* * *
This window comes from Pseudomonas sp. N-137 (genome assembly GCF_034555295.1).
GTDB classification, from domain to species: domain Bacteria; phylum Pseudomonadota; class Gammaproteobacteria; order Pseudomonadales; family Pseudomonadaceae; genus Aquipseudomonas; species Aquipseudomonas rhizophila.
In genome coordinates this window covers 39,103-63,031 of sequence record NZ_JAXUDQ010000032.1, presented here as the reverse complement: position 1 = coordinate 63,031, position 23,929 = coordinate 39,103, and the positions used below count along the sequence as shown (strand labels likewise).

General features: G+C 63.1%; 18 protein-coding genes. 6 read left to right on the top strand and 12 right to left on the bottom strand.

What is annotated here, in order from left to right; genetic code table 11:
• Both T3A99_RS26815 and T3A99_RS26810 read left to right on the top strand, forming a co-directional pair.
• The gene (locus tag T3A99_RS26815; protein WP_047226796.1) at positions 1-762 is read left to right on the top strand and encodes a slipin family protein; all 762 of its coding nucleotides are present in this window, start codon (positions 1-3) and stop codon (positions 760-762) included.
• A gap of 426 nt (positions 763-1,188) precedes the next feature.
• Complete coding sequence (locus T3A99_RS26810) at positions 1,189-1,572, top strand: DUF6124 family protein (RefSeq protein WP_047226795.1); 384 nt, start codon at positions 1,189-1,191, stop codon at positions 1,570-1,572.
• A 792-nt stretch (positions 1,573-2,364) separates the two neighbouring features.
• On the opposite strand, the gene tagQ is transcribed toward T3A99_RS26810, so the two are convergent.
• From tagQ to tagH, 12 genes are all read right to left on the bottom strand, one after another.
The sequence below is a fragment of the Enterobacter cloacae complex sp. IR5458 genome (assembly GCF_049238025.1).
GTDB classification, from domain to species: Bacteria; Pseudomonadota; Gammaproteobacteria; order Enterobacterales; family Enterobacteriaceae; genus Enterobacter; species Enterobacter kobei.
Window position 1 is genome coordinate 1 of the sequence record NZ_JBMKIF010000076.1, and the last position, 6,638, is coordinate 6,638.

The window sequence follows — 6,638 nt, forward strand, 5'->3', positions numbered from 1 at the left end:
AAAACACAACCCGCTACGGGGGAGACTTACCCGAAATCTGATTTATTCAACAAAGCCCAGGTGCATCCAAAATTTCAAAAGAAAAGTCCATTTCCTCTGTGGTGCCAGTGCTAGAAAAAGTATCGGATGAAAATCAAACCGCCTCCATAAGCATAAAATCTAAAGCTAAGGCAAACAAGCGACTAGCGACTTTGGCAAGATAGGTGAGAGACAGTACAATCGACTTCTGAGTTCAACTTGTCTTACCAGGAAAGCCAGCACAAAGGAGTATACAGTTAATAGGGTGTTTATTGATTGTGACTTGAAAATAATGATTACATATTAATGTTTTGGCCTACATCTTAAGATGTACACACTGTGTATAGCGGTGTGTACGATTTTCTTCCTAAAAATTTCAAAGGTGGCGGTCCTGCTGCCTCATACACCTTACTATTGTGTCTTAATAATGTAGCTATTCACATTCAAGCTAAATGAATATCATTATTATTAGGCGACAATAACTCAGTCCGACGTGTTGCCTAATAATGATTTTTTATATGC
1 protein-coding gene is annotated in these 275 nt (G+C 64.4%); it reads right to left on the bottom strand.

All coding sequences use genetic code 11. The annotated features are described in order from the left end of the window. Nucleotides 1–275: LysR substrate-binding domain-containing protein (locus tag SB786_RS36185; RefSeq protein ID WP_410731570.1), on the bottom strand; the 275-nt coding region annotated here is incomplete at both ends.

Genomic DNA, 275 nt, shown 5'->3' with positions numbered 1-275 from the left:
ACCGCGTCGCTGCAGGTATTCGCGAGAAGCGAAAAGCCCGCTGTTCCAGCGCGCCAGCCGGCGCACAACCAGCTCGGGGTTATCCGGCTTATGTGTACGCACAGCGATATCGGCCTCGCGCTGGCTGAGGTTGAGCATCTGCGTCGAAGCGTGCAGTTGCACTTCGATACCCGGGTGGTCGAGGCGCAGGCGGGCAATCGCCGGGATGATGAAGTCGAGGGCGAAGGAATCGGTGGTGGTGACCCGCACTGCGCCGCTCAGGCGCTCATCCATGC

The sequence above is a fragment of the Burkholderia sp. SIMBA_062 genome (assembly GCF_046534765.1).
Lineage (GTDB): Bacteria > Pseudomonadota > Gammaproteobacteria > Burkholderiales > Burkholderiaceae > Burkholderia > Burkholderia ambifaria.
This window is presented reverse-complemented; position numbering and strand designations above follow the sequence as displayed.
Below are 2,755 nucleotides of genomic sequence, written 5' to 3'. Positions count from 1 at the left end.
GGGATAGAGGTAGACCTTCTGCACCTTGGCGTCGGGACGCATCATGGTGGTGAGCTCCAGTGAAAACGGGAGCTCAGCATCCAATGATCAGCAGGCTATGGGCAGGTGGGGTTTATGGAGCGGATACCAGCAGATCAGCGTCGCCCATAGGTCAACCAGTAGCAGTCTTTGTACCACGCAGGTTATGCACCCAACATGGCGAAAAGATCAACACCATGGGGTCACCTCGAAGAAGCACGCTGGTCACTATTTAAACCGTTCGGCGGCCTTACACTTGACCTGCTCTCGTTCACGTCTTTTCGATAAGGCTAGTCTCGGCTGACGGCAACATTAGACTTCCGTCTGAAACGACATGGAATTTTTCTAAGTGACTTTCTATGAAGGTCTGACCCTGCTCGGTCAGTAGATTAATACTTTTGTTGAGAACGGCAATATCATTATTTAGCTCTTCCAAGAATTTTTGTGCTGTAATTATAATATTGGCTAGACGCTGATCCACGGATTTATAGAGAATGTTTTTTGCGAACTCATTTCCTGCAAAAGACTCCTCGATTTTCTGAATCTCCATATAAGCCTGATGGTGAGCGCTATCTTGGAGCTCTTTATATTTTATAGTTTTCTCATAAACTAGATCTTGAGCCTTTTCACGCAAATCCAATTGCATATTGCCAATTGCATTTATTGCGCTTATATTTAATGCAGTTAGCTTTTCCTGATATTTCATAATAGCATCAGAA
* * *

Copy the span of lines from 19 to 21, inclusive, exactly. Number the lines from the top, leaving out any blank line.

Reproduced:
All coding sequences use genetic code 11. The annotated features are described in order from the left end of the window. Nucleotides 1–275: LysR substrate-binding domain-containing protein (locus tag SB786_RS36185; RefSeq protein ID WP_410731570.1), on the bottom strand; the 275-nt coding region annotated here is incomplete at both ends.

Genomic DNA, 275 nt, shown 5'->3' with positions numbered 1-275 from the left:
ACCGCGTCGCTGCAGGTATTCGCGAGAAGCGAAAAGCCCGCTGTTCCAGCGCGCCAGCCGGCGCACAACCAGCTCGGGGTTATCCGGCTTATGTGTACGCACAGCGATATCGGCCTCGCGCTGGCTGAGGTTGAGCATCTGCGTCGAAGCGTGCAGTTGCACTTCGATACCCGGGTGGTCGAGGCGCAGGCGGGCAATCGCCGGGATGATGAAGTCGAGGGCGAAGGAATCGGTGGTGGTGACCCGCACTGCGCCGCTCAGGCGCTCATCCATGC